Obesity in Living Kidney Donors: Clinical Characteristics and Outcomes in the Era of Laparoscopic Donor Nephrectomy

Julie K. Heimbach; Sandra J. Taler; Mikel Prieto; Fernando G. Cosio; Stephen C. Textor; Yogish C. Kudva; George K. Chow; Michael B. Ishitani; Timothy S. Larson; Mark D. Stegall


American Journal of Transplantation. 2005;5(5):1057-1064. 

In This Article


Our results indicate that otherwise healthy Caucasian renal donors whose BMI extends above 30 kg/m2 (classified as obese) and with normal renal function can donate a kidney safely in the short-term. Our selection criteria based upon blood pressure, family history of diabetes and cardiovascular disease led to greater exclusion rates in obese donor candidates. Operative times for laparoscopic donor nephrectomy were longer for obese donors, with higher rates of perioperative complications only in the most obese donors but without difference in LOS. Although considered acceptable, blood pressure, fasting plasma glucose levels and lipid values were higher in donors with BMI ≥ 30 pre-operatively and remained so 6-12 months after nephrectomy. There were no differences in residual renal function or microalbuminuria across BMI groups.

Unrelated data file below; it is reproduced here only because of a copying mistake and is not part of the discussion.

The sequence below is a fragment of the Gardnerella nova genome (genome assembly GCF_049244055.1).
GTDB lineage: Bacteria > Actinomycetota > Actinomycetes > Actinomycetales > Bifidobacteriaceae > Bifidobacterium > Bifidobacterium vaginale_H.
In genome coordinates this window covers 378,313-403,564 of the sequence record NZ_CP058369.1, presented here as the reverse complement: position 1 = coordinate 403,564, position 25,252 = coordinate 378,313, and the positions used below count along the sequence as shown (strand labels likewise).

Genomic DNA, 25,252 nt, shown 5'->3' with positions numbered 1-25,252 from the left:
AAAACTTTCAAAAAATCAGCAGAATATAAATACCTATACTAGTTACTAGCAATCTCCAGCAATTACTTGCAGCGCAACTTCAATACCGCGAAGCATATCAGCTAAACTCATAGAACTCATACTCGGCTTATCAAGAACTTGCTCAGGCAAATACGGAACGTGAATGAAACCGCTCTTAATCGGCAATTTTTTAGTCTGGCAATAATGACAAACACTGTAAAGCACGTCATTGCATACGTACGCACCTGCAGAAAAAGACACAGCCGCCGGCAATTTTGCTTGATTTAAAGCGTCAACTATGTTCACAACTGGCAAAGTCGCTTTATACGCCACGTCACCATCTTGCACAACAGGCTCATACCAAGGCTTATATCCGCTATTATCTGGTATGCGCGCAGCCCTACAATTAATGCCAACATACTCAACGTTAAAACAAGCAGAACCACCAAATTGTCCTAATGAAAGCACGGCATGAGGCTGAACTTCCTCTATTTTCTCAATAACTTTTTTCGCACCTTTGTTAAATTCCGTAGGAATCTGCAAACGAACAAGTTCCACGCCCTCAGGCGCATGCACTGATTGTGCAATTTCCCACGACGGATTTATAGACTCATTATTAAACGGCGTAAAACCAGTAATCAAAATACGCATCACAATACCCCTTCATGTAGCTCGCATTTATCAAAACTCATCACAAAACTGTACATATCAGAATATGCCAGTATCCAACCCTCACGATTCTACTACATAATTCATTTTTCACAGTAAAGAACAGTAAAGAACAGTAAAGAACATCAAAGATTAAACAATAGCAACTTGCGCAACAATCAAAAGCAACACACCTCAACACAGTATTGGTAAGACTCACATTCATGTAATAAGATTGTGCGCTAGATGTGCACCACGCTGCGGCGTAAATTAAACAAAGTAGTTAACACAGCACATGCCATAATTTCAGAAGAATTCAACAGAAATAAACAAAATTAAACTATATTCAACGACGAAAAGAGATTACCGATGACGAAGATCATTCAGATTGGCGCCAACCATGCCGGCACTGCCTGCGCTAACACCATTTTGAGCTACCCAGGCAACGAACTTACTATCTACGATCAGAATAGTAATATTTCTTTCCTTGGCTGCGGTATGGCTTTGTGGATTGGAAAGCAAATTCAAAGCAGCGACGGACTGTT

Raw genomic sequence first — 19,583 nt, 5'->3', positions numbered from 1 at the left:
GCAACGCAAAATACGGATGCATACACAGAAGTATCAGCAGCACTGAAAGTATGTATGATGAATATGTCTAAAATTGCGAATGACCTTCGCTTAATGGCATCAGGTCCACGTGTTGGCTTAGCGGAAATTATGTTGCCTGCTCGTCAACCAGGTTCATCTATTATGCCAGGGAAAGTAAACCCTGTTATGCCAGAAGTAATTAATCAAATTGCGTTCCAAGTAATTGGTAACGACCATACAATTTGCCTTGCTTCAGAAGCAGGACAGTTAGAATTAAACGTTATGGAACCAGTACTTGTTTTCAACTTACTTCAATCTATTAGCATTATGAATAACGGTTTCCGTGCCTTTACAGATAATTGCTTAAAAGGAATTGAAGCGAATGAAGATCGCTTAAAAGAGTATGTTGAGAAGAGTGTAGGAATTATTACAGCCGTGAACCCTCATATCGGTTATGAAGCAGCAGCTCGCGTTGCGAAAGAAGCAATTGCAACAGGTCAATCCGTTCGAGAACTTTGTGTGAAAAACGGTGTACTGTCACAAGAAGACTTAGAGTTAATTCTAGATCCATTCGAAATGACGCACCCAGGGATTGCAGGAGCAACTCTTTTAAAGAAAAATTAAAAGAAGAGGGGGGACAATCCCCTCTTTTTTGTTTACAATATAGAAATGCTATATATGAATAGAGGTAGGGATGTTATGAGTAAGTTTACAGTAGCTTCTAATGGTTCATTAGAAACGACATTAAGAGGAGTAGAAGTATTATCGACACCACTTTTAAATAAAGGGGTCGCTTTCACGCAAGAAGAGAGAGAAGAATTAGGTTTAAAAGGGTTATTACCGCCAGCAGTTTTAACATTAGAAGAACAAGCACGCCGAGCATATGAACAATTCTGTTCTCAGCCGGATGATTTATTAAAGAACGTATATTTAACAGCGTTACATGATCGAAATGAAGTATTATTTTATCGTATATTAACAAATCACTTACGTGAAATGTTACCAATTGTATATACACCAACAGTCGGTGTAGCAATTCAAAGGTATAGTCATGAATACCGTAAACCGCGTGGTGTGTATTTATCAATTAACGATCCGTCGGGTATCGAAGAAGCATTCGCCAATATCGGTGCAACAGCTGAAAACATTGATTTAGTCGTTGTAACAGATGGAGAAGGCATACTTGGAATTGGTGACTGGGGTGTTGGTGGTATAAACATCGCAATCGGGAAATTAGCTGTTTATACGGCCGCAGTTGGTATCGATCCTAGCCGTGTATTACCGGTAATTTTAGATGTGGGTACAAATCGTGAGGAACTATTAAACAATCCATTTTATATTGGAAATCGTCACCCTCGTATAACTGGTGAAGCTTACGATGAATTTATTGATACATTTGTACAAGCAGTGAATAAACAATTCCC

Existing evidence suggests that people who donated kidneys over the past 50 years have not incurred a significant increase in health risks. Late follow-up series of renal donors report a small increased risk of hypertension or proteinuria after renal donation with maintenance of normal renal function.[1,7,8] These reports include primarily donors of normal weight and excellent health. With the increasing success of living donation and the shortage of deceased-donor kidneys, prospective donors are being considered even with isolated medical conditions such as obesity that place them outside what traditionally might be considered ideal donors. We have approached these non-conventional donors using strict selection criteria (absence of albuminuria, normoglycemia, corrected iothalamate clearance > 80 mL/min per 1.73 m2), and a requirement for follow-up (currently a mean of 11 months in this study).